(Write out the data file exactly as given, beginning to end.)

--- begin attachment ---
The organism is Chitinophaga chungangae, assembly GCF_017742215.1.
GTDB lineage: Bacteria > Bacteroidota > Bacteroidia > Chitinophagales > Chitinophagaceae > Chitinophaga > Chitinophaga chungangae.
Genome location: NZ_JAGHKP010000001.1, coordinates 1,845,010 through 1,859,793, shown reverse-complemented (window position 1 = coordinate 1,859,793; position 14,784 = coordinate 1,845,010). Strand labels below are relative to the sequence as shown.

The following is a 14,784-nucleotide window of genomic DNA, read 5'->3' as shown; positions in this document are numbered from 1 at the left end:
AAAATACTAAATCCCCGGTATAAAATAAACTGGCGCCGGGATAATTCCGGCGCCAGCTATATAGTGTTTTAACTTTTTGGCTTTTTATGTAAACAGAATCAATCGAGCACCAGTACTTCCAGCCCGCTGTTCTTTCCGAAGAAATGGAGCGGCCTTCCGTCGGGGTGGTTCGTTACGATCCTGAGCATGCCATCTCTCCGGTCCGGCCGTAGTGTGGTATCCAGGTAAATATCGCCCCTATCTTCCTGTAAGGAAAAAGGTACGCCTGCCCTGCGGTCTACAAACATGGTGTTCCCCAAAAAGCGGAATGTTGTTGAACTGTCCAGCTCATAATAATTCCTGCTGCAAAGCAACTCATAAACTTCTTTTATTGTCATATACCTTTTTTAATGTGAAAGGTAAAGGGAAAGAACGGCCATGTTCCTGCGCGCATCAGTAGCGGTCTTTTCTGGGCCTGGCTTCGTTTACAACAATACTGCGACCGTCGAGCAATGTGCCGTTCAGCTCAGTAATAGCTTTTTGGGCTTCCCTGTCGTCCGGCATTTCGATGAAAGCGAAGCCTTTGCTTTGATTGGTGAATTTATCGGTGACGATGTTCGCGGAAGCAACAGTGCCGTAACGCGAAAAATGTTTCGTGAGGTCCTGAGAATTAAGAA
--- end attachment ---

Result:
The organism is Chitinophaga chungangae, assembly GCF_017742215.1.
GTDB lineage: Bacteria > Bacteroidota > Bacteroidia > Chitinophagales > Chitinophagaceae > Chitinophaga > Chitinophaga chungangae.
Genome location: NZ_JAGHKP010000001.1, coordinates 1,845,010 through 1,859,793, shown reverse-complemented (window position 1 = coordinate 1,859,793; position 14,784 = coordinate 1,845,010). Strand labels below are relative to the sequence as shown.

The following is a 14,784-nucleotide window of genomic DNA, read 5'->3' as shown; positions in this document are numbered from 1 at the left end:
AAAATACTAAATCCCCGGTATAAAATAAACTGGCGCCGGGATAATTCCGGCGCCAGCTATATAGTGTTTTAACTTTTTGGCTTTTTATGTAAACAGAATCAATCGAGCACCAGTACTTCCAGCCCGCTGTTCTTTCCGAAGAAATGGAGCGGCCTTCCGTCGGGGTGGTTCGTTACGATCCTGAGCATGCCATCTCTCCGGTCCGGCCGTAGTGTGGTATCCAGGTAAATATCGCCCCTATCTTCCTGTAAGGAAAAAGGTACGCCTGCCCTGCGGTCTACAAACATGGTGTTCCCCAAAAAGCGGAATGTTGTTGAACTGTCCAGCTCATAATAATTCCTGCTGCAAAGCAACTCATAAACTTCTTTTATTGTCATATACCTTTTTTAATGTGAAAGGTAAAGGGAAAGAACGGCCATGTTCCTGCGCGCATCAGTAGCGGTCTTTTCTGGGCCTGGCTTCGTTTACAACAATACTGCGACCGTCGAGCAATGTGCCGTTCAGCTCAGTAATAGCTTTTTGGGCTTCCCTGTCGTCCGGCATTTCGATGAAAGCGAAGCCTTTGCTTTGATTGGTGAATTTATCGGTGACGATGTTCGCGGAAGCAACAGTGCCGTAACGCGAAAAATGTTTCGTGAGGTCCTGAGAATTAAGAA